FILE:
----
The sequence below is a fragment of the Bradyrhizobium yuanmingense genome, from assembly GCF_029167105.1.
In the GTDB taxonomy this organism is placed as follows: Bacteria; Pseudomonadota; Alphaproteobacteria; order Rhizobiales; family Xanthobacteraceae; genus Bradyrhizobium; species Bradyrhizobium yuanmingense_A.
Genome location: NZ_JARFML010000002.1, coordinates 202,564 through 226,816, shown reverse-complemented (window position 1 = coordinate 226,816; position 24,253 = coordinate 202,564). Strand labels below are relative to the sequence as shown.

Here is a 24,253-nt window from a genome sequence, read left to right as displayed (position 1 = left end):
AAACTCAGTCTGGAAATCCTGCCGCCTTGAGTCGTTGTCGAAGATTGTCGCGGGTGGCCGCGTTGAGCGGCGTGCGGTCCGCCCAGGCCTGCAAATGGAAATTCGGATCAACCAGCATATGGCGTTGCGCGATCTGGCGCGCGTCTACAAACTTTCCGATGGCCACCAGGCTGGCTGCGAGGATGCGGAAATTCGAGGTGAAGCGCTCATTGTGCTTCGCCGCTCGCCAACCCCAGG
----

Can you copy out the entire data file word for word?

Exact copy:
The sequence below is a fragment of the Bradyrhizobium yuanmingense genome, from assembly GCF_029167105.1.
In the GTDB taxonomy this organism is placed as follows: Bacteria; Pseudomonadota; Alphaproteobacteria; order Rhizobiales; family Xanthobacteraceae; genus Bradyrhizobium; species Bradyrhizobium yuanmingense_A.
Genome location: NZ_JARFML010000002.1, coordinates 202,564 through 226,816, shown reverse-complemented (window position 1 = coordinate 226,816; position 24,253 = coordinate 202,564). Strand labels below are relative to the sequence as shown.

Here is a 24,253-nt window from a genome sequence, read left to right as displayed (position 1 = left end):
AAACTCAGTCTGGAAATCCTGCCGCCTTGAGTCGTTGTCGAAGATTGTCGCGGGTGGCCGCGTTGAGCGGCGTGCGGTCCGCCCAGGCCTGCAAATGGAAATTCGGATCAACCAGCATATGGCGTTGCGCGATCTGGCGCGCGTCTACAAACTTTCCGATGGCCACCAGGCTGGCTGCGAGGATGCGGAAATTCGAGGTGAAGCGCTCATTGTGCTTCGCCGCTCGCCAACCCCAGG